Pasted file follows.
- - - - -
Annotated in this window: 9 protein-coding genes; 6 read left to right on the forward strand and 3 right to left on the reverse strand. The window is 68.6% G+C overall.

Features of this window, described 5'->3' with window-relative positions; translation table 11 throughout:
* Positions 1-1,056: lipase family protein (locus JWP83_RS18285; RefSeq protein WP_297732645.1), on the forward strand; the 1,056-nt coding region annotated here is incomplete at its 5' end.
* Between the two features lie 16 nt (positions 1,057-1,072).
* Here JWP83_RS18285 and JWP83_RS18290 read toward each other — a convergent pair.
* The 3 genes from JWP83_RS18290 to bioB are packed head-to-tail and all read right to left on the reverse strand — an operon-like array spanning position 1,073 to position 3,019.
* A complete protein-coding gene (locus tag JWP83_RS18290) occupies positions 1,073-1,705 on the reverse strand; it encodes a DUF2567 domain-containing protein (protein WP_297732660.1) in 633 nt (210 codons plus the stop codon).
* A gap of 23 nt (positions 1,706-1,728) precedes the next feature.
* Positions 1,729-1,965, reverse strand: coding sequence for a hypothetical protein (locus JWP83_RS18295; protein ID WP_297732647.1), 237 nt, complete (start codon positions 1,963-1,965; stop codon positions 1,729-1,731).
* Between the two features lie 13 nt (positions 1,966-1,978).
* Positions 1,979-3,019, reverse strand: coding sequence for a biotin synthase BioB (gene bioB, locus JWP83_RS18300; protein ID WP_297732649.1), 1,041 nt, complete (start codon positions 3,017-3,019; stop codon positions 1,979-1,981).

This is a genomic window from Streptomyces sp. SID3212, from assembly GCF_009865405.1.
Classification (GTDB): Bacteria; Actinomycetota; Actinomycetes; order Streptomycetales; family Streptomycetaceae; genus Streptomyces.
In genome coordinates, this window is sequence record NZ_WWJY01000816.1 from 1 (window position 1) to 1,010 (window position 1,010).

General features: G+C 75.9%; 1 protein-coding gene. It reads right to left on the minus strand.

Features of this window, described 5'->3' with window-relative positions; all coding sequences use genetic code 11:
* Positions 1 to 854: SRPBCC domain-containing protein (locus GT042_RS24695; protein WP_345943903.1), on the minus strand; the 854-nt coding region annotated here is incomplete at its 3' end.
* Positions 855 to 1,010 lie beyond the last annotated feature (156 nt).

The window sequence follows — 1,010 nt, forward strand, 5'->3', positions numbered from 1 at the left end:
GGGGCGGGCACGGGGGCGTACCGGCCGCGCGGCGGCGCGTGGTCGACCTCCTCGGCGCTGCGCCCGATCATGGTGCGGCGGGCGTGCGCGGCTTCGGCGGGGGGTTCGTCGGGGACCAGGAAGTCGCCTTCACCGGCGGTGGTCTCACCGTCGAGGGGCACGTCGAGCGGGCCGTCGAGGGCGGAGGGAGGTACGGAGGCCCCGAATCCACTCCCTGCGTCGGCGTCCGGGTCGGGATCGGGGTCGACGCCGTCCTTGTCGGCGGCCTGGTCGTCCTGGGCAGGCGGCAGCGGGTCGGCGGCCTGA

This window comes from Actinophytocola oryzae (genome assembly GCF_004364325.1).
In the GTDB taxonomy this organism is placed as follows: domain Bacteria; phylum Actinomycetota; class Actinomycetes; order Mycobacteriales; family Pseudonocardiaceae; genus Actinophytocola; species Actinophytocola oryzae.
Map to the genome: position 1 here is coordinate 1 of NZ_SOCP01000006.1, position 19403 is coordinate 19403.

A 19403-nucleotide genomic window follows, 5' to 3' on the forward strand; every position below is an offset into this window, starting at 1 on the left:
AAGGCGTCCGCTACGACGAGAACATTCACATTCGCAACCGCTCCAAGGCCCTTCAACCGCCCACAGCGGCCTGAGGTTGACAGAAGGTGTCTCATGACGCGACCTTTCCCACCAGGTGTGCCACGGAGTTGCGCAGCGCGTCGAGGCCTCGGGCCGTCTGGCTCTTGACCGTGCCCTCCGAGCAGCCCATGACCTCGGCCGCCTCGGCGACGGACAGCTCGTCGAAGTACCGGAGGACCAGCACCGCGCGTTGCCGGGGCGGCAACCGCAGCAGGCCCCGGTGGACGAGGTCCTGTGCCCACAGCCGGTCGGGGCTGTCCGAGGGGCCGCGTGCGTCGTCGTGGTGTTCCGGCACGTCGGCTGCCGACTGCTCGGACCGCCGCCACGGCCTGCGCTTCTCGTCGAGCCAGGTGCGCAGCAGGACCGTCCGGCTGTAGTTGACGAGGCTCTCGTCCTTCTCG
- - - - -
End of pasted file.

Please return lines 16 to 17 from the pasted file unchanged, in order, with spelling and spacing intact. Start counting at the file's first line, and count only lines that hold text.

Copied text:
Features of this window, described 5'->3' with window-relative positions; all coding sequences use genetic code 11:
* Positions 1 to 854: SRPBCC domain-containing protein (locus GT042_RS24695; protein WP_345943903.1), on the minus strand; the 854-nt coding region annotated here is incomplete at its 3' end.